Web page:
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Ghannouchi: We reject the disruption of parliament for another year

December 17, 2021 at 4:15 pm

This combination of file pictures created on July 26, 2021 shows Tunisian President Kais Saied (L) at an electoral campaign tour in the capital Tunis on September 10, 2019 and Ennahdha Islamist Party founder Rached Ghannouchi addressing the World Economic Forum in Davos on January 24, 2014 [FETHI BELAID, ERIC PIERMONT/AFP via Getty Images]

The Speaker of Tunisia’s Parliament, Rached Ghannouchi, yesterday stressed the “absolute rejection” of the disruption of government for another year, considering the measure “unconstitutional and illegal.”

“Ending the deep crisis within the country cannot be achieved except through the immediate abolishment of the exceptional measures and engaging in inclusive national dialogue in order to unanimously form the future of the country,” he said.

In the statement Ghannouchi highlighted that any amendment to the Constitution must be made through the channels outlined in the 2014 Constitution.

This comes days after President Kais Saied announced that a referendum on constitutional reforms would be held on 25 July, and legislative elections on 17 December 2022.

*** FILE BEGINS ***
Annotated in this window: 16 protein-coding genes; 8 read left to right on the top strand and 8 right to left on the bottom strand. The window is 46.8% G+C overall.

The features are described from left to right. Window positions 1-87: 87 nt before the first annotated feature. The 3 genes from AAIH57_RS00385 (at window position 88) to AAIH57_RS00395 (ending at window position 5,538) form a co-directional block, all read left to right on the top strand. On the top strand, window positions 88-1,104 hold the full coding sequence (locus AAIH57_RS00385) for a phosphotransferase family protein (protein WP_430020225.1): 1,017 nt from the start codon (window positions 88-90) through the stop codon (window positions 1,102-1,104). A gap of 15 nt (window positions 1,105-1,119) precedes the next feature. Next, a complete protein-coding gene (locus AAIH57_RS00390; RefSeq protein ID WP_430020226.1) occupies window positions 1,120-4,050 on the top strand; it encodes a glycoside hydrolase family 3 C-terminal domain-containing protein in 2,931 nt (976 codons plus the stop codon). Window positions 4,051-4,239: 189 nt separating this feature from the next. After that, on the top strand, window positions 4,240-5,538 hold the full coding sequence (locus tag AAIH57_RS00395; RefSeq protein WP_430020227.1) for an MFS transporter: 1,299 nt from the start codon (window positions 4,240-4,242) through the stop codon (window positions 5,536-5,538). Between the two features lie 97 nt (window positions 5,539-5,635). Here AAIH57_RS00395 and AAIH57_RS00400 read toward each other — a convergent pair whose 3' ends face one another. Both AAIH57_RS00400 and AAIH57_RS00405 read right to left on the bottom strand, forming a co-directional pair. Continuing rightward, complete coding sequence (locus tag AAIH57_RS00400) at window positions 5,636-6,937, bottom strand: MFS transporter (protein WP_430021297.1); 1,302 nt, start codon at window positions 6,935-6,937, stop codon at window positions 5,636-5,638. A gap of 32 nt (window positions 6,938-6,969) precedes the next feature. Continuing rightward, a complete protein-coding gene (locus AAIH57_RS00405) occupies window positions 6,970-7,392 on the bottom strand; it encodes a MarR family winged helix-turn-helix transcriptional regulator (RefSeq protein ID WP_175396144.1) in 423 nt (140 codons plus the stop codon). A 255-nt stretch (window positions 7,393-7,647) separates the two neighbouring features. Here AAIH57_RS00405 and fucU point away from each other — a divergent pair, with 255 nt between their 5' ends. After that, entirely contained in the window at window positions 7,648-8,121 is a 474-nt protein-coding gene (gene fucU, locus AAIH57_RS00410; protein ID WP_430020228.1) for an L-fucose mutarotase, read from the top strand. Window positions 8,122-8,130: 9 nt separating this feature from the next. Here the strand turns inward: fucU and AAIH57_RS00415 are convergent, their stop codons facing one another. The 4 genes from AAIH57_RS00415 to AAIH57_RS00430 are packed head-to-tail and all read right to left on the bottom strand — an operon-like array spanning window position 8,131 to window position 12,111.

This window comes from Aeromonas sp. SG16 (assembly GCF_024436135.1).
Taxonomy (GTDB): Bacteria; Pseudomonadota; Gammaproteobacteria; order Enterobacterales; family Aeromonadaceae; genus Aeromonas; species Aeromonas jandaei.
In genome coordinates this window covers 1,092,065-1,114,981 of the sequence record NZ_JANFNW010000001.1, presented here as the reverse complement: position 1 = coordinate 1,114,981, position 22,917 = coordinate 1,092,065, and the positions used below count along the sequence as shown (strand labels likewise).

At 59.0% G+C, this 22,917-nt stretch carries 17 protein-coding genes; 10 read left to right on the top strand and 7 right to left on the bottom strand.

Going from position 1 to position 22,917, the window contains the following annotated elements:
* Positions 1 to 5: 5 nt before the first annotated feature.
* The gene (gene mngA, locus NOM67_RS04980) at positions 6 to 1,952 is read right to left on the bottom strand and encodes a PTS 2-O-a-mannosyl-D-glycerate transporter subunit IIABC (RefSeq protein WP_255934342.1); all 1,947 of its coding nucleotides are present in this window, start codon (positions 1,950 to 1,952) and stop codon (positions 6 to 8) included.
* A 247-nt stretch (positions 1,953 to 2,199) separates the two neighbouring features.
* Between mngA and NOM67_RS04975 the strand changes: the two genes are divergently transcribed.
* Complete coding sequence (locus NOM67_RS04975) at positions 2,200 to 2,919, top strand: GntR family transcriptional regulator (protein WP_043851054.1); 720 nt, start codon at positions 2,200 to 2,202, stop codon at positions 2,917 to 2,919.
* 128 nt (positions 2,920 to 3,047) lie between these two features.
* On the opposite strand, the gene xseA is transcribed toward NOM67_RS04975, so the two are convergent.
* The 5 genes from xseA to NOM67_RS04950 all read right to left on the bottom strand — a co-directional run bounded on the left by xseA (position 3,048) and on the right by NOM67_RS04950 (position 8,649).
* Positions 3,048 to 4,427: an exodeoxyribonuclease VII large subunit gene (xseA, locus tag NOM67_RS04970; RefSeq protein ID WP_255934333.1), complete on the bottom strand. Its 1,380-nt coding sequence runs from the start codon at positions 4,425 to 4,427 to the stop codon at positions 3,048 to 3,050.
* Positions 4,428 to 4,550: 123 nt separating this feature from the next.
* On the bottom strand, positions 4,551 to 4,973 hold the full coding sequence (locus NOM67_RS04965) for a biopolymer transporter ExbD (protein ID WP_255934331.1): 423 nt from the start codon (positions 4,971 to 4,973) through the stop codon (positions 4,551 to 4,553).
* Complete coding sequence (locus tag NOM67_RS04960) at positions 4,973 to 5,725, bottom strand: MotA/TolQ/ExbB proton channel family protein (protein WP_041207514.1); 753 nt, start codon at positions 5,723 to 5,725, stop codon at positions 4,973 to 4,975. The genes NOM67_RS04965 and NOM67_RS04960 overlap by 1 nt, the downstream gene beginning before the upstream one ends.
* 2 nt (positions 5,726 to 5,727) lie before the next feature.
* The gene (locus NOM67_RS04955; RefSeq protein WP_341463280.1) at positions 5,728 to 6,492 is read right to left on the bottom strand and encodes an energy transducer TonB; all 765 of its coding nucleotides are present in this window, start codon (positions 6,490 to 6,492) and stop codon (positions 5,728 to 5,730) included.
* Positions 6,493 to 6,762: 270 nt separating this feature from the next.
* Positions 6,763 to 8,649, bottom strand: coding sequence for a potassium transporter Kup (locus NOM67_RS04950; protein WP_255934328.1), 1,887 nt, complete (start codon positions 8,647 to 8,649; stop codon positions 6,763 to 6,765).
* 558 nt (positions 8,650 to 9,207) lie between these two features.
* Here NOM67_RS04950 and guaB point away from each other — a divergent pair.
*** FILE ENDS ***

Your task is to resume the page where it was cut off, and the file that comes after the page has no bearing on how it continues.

Tunisia: former president says Saied is ‘unable to run the country’

Saied has held nearly total power since 25 July when he sacked the prime minister, suspended parliament and assumed executive authority citing a national emergency.

He appointed a prime minister on 29 September and a government has since been formed.

The majority of the country’s political parties slammed the move as a “coup against the constitution” and the achievements of the 2011 revolution. Critics say Saied’s decisions have strengthened the powers of the presidency at the expense of parliament and the government, and that he aims to transform the country’s government into a presidential system.

On more than one occasion, Saied, who began a five-year presidential term in 2019, said that his exceptional decisions are not a coup, but rather measures within the framework of the constitution to protect the state from “imminent danger”.